Practice 28 – Sea-Saw Shoulders

See-Saw Shoulders

  I hope you have now got a good sense of feeling into your scapula’s (shoulder blades).  You also have a sense of how far up your arms go when you raise your arms and send your hands up into the air.

Before we move into this exercise, the theory in this practice is essential for you to understand.  This is the sagittal plane movement of the shoulder joints, however, the scapula (shoulder blades) are moving at the same time.

With the rocket arms movement, your scapulas naturally follow your hands and arms upwards with the momentum of the movement. This is a regular movement and is the natural thing to happen when raising your arms in the air.

  Now I want you to get a sense that your arm is like a see-saw, with the hand and forearm being one end, and the scapula and upper arm being the opposite end.  

This translates to the movement that, as your forearm and hand raise up, your scapulas draw backwards and downwards, and slightly inwards towards your spine.

1. Raise your arms very slowly in front of your body and upwards, keeping the palms of your hands facing each other.

2. Notice that your arms will naturally come to a stop before your fingers start to point upwards, as in the sideways view in the above image

3. This natural stop is where the range of movement of your shoulder joint finishes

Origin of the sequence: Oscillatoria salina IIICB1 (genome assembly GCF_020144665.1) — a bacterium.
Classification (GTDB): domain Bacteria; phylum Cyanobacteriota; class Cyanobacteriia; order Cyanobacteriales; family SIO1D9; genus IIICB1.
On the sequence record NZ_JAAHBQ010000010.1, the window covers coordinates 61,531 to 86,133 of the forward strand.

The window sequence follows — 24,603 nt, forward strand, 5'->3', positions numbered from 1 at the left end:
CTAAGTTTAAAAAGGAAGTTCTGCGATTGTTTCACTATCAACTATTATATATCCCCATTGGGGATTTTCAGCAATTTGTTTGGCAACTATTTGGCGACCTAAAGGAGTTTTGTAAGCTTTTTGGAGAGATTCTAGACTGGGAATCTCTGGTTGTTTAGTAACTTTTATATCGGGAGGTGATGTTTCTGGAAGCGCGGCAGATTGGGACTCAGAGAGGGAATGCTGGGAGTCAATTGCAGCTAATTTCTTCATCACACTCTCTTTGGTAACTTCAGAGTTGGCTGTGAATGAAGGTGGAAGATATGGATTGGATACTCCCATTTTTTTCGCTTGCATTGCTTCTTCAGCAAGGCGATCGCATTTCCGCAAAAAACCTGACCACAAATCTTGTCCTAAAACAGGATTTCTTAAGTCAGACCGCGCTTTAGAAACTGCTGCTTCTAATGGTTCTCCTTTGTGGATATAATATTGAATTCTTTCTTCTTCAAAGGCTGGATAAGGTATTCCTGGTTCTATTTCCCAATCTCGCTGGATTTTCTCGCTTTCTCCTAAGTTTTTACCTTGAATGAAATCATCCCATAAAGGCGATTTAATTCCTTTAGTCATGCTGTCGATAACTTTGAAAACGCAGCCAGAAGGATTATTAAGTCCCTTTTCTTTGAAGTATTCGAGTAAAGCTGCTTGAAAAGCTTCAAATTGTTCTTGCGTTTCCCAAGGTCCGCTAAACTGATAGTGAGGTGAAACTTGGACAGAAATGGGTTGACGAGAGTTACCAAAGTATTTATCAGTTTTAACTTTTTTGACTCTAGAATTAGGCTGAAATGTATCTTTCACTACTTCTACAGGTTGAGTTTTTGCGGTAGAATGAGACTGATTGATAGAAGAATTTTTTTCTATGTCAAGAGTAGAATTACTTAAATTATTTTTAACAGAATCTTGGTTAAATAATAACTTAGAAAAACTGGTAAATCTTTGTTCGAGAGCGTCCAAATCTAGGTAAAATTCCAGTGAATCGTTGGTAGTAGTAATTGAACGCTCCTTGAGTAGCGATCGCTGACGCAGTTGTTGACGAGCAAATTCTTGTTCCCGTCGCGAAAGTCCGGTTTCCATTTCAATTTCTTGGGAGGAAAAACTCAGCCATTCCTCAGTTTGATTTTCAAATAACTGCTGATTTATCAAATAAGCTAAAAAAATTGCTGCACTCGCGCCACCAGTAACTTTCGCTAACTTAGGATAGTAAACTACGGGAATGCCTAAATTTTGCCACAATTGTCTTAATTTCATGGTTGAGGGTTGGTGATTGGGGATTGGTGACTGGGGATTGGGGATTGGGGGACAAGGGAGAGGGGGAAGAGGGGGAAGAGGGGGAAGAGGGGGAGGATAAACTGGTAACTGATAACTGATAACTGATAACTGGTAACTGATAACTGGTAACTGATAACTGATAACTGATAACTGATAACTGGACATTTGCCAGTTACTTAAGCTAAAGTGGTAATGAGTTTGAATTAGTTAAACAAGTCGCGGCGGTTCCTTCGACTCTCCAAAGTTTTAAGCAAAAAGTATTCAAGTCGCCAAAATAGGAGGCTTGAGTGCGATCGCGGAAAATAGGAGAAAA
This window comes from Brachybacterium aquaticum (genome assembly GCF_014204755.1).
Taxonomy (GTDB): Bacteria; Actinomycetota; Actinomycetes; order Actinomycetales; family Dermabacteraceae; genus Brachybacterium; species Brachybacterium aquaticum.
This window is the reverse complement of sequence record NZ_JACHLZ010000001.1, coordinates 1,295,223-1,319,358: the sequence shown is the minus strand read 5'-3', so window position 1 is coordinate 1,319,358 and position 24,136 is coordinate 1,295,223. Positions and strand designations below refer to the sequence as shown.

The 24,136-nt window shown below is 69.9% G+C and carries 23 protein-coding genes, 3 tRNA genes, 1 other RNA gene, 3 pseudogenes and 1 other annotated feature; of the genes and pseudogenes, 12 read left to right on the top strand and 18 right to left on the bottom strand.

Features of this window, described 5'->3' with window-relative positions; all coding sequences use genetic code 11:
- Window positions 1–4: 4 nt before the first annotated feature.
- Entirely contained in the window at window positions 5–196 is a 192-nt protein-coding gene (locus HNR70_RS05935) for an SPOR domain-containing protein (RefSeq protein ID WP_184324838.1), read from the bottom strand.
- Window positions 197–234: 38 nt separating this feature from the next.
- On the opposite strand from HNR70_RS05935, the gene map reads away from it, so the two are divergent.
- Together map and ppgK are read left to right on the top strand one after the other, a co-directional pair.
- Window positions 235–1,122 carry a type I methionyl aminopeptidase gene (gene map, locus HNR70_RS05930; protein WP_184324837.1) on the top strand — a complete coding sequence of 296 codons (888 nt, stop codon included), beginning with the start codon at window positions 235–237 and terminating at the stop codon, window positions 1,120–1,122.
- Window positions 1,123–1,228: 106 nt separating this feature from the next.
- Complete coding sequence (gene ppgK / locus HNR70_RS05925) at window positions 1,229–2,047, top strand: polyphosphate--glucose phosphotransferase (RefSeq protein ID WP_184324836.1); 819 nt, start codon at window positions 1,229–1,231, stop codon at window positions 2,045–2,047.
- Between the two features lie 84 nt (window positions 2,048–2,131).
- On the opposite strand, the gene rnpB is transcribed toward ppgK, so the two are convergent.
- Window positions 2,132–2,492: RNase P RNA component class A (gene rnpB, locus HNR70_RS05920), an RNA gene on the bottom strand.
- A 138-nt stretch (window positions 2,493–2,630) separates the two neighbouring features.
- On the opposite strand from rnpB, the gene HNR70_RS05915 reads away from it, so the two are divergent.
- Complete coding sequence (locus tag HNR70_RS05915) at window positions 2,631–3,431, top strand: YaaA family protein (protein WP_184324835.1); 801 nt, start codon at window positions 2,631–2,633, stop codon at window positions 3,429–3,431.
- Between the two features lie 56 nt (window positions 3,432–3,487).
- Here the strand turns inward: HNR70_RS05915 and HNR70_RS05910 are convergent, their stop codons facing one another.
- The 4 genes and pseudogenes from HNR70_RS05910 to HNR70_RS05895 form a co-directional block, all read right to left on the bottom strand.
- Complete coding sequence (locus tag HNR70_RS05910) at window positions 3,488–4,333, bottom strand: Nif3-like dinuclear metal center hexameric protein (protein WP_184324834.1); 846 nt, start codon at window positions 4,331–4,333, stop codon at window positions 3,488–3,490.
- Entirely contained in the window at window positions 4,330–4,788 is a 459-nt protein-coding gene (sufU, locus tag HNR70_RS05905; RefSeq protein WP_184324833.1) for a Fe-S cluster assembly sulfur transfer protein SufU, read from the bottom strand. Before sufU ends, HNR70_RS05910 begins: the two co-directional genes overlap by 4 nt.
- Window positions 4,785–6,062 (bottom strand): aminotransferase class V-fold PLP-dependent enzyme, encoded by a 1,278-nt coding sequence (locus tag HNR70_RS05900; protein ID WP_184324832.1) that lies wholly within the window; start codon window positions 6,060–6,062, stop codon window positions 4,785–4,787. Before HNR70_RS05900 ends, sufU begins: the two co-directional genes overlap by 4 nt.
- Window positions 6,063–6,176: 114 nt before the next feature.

4. Now bringing your attention to your scapulas, drawdown from the scapula (this is called retraction), and allow your arms to continue to move backwards, imagining that your hands and scapulas are opposite ends of a sea saw.

5. You can also experiment with whether your arms can now move further back than they did when your scapulas followed your arms in rocket arms

6. Repeat the sea-saw movement, (first the range of movement of your shoulder joint, and then your scapula) with your ribcage raised with the in-breath, and then with the ribcage sunk down on the out-breath position

7. Try and see if you feel a completely different range of movement depending on the tilt of your ribcage?

8. Now, using the sea-saw movement, what happens if your pelvis is anterior tilted when you send your arms back, can you feel a pinching or gathering in your lower back?

9. Now repeat the sea-saw movement with your hip flexors engaged and more of a posterior pelvic tilt, and notice if you get a smoother and deeper movement when you send your arms backwards behind your head

See-Saw Shoulders